At the end of the day, those who are well aware of the sickness of racial politics know that for the two major ethnic groups, they will prefer the worst government of their own ethnicity than a government of the other ethnicity. No matter how some PPP supporters are disgusted with the PPP, if there is ever the foreboding sense that the coalition could land power and the ultimate power of the presidency could land in the hands of the PNCR-APNU, they will come out and vote PPP and still cuss out Freedom House afterwards. It is the tragic truth that the coalition has not confronted. Moses Nagamootoo’s success in 2011 was not built on these stark all-or-nothing terms that could be propagated by Freedom House in 2015.
With Mixed and Amerindian participation rates set to likely decline even further in 2015, this is already an African v Indian voting contest. The PPP has the advantage in resources (use of public resources included) and outreach. The basic message is that if the coalition wins, the PNCR (now APNU) gets the presidency. That alone could be dynamite against the coalition. The entire Cummingsburg Accord is a joke as constituted because it offers nothing to relieve the immense numerical odds stacked against the coalition on election day. It gives the corrupt PPP at its lowest support point an escape route to win power again, not on acceptance but on fear. Even if the AFC got the presidency for one year initially, it would have lessened the anxieties of the Indian voting constituency, provided an opening to the coalition and weakened the potential of the PPP’s propaganda.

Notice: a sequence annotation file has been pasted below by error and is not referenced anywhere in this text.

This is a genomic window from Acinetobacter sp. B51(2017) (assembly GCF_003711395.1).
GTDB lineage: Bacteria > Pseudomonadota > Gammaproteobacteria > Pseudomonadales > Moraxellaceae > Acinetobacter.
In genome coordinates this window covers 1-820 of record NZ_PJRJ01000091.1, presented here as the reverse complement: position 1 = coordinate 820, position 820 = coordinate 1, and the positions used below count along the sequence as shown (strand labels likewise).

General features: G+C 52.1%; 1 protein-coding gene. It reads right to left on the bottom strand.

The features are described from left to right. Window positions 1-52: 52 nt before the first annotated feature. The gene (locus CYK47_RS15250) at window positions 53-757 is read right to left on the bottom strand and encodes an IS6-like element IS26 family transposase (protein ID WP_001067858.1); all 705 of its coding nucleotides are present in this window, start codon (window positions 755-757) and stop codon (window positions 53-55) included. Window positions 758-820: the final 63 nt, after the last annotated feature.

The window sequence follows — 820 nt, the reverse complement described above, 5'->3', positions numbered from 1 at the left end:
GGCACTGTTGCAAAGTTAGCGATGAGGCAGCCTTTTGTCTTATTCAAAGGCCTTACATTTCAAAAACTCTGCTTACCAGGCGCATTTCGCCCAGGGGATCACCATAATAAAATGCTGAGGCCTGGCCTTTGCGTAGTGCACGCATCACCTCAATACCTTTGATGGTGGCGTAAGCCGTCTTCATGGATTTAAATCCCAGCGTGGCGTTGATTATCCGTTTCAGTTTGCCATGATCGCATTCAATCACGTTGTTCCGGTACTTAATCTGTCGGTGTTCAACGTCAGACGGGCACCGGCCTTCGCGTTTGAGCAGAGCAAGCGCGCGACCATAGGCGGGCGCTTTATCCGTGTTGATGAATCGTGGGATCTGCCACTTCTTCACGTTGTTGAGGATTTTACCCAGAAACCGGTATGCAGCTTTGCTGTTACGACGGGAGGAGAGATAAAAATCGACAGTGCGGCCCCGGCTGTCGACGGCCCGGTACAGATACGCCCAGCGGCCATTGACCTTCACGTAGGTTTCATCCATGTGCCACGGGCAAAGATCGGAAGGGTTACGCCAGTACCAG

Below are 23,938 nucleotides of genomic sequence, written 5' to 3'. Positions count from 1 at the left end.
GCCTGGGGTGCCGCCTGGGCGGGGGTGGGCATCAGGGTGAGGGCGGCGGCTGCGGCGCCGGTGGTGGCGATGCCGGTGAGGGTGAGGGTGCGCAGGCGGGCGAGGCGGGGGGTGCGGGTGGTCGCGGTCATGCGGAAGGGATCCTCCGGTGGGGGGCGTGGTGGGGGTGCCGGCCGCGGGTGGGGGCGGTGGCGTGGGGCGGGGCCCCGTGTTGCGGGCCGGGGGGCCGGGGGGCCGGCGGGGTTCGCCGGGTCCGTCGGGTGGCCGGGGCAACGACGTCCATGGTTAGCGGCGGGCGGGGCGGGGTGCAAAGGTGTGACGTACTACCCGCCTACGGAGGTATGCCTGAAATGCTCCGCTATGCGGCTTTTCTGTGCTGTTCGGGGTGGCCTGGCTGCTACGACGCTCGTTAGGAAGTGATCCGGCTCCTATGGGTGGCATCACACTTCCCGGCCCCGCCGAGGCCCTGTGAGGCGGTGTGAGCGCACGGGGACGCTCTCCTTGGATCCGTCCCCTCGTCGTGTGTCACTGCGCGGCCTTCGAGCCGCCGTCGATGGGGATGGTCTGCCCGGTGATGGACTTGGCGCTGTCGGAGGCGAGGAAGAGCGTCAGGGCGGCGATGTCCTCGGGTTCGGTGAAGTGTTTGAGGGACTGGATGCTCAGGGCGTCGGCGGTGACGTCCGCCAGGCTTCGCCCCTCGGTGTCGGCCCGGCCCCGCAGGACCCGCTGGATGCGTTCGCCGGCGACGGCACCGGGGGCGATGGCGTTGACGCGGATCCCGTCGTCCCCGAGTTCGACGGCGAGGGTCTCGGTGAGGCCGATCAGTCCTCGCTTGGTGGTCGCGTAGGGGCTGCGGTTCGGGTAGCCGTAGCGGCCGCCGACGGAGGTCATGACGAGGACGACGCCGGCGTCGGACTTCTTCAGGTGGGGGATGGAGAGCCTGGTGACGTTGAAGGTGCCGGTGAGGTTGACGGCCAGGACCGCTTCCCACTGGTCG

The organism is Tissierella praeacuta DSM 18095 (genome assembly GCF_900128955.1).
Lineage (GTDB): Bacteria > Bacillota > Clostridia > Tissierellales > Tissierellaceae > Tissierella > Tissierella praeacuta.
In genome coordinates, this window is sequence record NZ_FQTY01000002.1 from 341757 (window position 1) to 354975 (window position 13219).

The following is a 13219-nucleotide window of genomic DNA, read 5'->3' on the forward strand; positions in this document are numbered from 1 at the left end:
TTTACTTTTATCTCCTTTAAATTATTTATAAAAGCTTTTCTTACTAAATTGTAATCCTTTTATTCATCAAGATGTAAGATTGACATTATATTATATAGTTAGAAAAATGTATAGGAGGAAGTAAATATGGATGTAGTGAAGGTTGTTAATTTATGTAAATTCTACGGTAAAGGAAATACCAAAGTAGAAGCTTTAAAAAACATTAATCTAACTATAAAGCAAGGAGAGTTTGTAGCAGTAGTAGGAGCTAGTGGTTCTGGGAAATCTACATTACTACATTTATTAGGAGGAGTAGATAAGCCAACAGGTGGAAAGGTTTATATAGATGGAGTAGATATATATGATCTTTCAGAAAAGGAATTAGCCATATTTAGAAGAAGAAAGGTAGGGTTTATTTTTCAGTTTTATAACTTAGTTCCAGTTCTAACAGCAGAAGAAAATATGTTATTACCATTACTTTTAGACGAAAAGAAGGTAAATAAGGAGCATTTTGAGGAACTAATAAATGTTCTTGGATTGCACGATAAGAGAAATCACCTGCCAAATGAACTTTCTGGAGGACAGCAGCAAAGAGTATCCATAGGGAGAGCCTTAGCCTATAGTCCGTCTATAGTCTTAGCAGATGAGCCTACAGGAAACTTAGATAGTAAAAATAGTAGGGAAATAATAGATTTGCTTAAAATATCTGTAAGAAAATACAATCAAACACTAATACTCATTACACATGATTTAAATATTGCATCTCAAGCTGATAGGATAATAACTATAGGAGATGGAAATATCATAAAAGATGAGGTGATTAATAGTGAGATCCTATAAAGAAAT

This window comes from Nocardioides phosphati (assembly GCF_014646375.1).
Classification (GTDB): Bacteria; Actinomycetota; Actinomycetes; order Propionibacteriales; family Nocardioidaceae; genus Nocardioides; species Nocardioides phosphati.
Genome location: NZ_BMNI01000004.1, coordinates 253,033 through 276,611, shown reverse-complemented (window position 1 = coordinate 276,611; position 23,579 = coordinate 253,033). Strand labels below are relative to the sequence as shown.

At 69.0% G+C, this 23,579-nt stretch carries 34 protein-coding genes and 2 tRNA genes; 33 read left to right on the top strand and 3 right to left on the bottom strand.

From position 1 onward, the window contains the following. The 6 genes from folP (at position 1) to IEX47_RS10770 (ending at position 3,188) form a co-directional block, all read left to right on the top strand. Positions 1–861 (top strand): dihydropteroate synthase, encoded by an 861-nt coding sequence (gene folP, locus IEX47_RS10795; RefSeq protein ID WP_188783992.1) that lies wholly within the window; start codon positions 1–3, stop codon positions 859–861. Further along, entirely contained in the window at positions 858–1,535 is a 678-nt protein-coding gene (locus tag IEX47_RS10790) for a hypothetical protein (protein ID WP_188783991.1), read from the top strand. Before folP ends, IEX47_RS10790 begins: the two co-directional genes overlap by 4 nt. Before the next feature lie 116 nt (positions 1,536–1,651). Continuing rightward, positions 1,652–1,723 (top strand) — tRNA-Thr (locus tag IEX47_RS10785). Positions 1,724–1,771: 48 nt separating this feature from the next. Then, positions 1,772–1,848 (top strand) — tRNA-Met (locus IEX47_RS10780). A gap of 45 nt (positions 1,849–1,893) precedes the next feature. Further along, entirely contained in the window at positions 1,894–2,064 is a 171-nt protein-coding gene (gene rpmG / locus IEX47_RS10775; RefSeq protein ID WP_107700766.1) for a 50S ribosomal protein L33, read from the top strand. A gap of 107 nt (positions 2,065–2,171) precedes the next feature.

The other angle that is troubling with the Cummingsburg Accord is the recall legislation, which could see AFC or APNU MPs being recalled by the Representative of the List. Now, some will argue that the PPP did intensify the racial campaigning in 2011 but still lost the majority. Indeed, that was the case, but the stakes were very different. This is a bald win or lose scenario. There is no plurality or minority government. If the PPP performs as it did in 2011, it will surrender the government and presidency. That powerful distinction will resonate with supporters. The PNCR (APNU) has never won more than 165,000 votes, even with a 90% turnout and 408,000 voters voting. In the post-2006 electoral landscape marred by massive non-participation and lower turnout, APNU may have hit its pinnacle in 2011. The PPP has lost votes in every election since 2001. Will it continue this trend in 2015? Likely not given the all-or-nothing dynamic to the 2015 election. If the PPP manages to hold its 166,000 votes in 2015 and APNU delivers 140,000, can the AFC deliver 27,000 votes to overcome the PPP? That will depend on whether the AFC can hold onto its crossover and Indian voters. No matter how corrupt the PPP is, the numbers favour the PPP in a two-horse race. The coalition still has time to fix this debacle or the AFC or APNU should pull out of the deal. APNU and the AFC will not survive if the PPP wins a majority again.